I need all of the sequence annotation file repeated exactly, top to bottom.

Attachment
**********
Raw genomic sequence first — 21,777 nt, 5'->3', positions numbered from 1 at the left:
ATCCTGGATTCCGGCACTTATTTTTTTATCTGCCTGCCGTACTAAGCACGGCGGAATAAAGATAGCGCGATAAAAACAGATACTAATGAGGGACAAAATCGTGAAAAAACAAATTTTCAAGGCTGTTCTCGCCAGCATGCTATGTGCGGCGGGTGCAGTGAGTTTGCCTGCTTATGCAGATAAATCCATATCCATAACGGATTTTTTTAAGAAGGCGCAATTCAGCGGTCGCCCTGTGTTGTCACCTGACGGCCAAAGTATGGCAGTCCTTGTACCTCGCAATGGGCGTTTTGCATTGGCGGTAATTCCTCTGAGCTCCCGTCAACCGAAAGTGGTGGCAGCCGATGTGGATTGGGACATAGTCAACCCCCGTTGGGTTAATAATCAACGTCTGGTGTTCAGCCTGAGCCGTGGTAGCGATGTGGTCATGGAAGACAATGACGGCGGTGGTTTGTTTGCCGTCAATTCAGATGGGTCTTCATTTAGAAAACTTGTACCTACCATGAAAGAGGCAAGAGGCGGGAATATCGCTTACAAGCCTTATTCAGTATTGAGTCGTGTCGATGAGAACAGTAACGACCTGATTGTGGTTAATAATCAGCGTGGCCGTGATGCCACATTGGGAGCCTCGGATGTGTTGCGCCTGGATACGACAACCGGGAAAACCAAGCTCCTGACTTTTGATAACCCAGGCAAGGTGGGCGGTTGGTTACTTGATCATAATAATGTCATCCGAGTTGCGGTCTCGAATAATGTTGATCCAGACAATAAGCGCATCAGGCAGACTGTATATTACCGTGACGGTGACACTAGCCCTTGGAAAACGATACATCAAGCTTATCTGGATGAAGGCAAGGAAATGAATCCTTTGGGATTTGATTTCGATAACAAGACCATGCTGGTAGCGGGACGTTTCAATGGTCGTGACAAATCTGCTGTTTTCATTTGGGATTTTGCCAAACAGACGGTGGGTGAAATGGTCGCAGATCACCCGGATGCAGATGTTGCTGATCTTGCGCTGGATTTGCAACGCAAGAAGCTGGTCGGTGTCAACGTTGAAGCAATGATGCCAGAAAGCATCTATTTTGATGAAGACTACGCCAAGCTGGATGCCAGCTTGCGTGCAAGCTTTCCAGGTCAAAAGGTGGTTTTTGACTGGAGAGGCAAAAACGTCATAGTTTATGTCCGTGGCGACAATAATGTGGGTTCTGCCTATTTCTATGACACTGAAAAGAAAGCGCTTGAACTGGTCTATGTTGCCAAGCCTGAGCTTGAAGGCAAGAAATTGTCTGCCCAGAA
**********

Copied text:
Raw genomic sequence first — 21,777 nt, 5'->3', positions numbered from 1 at the left:
ATCCTGGATTCCGGCACTTATTTTTTTATCTGCCTGCCGTACTAAGCACGGCGGAATAAAGATAGCGCGATAAAAACAGATACTAATGAGGGACAAAATCGTGAAAAAACAAATTTTCAAGGCTGTTCTCGCCAGCATGCTATGTGCGGCGGGTGCAGTGAGTTTGCCTGCTTATGCAGATAAATCCATATCCATAACGGATTTTTTTAAGAAGGCGCAATTCAGCGGTCGCCCTGTGTTGTCACCTGACGGCCAAAGTATGGCAGTCCTTGTACCTCGCAATGGGCGTTTTGCATTGGCGGTAATTCCTCTGAGCTCCCGTCAACCGAAAGTGGTGGCAGCCGATGTGGATTGGGACATAGTCAACCCCCGTTGGGTTAATAATCAACGTCTGGTGTTCAGCCTGAGCCGTGGTAGCGATGTGGTCATGGAAGACAATGACGGCGGTGGTTTGTTTGCCGTCAATTCAGATGGGTCTTCATTTAGAAAACTTGTACCTACCATGAAAGAGGCAAGAGGCGGGAATATCGCTTACAAGCCTTATTCAGTATTGAGTCGTGTCGATGAGAACAGTAACGACCTGATTGTGGTTAATAATCAGCGTGGCCGTGATGCCACATTGGGAGCCTCGGATGTGTTGCGCCTGGATACGACAACCGGGAAAACCAAGCTCCTGACTTTTGATAACCCAGGCAAGGTGGGCGGTTGGTTACTTGATCATAATAATGTCATCCGAGTTGCGGTCTCGAATAATGTTGATCCAGACAATAAGCGCATCAGGCAGACTGTATATTACCGTGACGGTGACACTAGCCCTTGGAAAACGATACATCAAGCTTATCTGGATGAAGGCAAGGAAATGAATCCTTTGGGATTTGATTTCGATAACAAGACCATGCTGGTAGCGGGACGTTTCAATGGTCGTGACAAATCTGCTGTTTTCATTTGGGATTTTGCCAAACAGACGGTGGGTGAAATGGTCGCAGATCACCCGGATGCAGATGTTGCTGATCTTGCGCTGGATTTGCAACGCAAGAAGCTGGTCGGTGTCAACGTTGAAGCAATGATGCCAGAAAGCATCTATTTTGATGAAGACTACGCCAAGCTGGATGCCAGCTTGCGTGCAAGCTTTCCAGGTCAAAAGGTGGTTTTTGACTGGAGAGGCAAAAACGTCATAGTTTATGTCCGTGGCGACAATAATGTGGGTTCTGCCTATTTCTATGACACTGAAAAGAAAGCGCTTGAACTGGTCTATGTTGCCAAGCCTGAGCTTGAAGGCAAGAAATTGTCTGCCCAGAA